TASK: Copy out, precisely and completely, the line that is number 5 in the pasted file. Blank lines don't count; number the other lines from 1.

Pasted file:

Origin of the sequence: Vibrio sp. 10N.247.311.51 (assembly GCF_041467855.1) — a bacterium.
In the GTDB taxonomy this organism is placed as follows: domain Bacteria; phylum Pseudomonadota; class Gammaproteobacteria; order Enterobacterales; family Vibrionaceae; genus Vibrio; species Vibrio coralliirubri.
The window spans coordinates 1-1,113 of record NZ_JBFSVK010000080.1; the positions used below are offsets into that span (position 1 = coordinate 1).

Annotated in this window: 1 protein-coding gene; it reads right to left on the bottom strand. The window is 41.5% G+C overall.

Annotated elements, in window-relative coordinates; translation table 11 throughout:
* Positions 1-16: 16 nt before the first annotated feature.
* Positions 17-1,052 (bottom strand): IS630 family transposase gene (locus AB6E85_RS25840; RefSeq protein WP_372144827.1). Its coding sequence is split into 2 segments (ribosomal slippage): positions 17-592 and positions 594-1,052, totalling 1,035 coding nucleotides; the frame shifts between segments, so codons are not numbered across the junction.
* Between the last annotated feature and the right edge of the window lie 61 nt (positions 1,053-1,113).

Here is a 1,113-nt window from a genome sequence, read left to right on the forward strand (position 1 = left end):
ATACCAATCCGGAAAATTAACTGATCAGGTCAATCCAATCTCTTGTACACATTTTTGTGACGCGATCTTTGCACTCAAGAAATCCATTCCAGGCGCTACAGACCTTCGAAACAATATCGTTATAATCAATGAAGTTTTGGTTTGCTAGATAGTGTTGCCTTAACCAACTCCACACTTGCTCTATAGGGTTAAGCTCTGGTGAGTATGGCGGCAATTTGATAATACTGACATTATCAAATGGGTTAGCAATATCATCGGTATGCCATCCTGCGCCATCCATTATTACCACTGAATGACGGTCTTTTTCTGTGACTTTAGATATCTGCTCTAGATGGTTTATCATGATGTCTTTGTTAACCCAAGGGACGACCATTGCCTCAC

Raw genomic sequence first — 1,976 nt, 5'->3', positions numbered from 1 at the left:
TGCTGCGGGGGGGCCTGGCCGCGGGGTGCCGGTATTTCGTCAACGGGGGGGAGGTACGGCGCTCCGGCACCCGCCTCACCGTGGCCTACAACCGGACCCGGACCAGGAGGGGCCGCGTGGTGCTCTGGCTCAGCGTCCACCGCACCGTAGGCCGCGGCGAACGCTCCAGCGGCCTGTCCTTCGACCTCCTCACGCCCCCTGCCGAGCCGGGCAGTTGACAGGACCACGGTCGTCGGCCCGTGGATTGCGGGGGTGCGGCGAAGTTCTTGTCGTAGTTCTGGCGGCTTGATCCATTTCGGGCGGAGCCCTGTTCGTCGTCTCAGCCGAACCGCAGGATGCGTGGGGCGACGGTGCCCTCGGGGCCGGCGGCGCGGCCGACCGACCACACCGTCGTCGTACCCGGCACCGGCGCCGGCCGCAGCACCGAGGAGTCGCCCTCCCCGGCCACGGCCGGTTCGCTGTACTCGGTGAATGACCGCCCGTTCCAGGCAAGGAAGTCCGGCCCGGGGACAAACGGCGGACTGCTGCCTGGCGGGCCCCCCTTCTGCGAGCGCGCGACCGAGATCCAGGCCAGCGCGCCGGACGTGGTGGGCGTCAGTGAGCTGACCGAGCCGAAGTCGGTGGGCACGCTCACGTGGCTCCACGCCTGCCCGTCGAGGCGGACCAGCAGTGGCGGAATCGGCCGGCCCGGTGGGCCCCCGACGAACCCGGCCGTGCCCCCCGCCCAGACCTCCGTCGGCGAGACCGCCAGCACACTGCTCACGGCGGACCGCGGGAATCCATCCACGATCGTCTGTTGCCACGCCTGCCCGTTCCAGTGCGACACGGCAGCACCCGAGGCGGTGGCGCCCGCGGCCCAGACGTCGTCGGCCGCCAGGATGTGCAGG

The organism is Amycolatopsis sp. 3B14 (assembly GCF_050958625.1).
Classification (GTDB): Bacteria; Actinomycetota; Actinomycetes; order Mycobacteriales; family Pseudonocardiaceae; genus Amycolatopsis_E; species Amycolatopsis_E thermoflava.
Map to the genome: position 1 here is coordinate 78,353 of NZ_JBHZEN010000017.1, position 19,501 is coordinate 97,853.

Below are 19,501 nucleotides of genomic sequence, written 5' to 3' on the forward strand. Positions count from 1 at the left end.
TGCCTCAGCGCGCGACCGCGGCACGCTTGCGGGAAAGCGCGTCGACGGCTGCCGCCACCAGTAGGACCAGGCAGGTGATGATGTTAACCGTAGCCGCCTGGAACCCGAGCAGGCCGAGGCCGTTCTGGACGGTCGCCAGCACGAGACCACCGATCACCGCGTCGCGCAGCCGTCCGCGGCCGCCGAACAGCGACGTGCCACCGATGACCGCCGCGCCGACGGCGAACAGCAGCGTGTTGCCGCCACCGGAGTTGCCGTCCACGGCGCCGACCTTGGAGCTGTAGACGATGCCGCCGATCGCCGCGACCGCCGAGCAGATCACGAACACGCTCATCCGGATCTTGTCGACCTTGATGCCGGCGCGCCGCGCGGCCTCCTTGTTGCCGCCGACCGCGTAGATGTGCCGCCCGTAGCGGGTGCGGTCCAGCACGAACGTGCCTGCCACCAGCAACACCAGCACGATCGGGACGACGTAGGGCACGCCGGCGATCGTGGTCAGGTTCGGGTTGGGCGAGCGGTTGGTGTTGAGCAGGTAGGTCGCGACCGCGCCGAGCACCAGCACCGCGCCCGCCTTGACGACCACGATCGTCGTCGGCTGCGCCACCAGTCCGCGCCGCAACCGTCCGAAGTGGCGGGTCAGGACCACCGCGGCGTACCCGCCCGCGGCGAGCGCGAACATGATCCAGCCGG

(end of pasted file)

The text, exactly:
Annotated elements, in window-relative coordinates; translation table 11 throughout: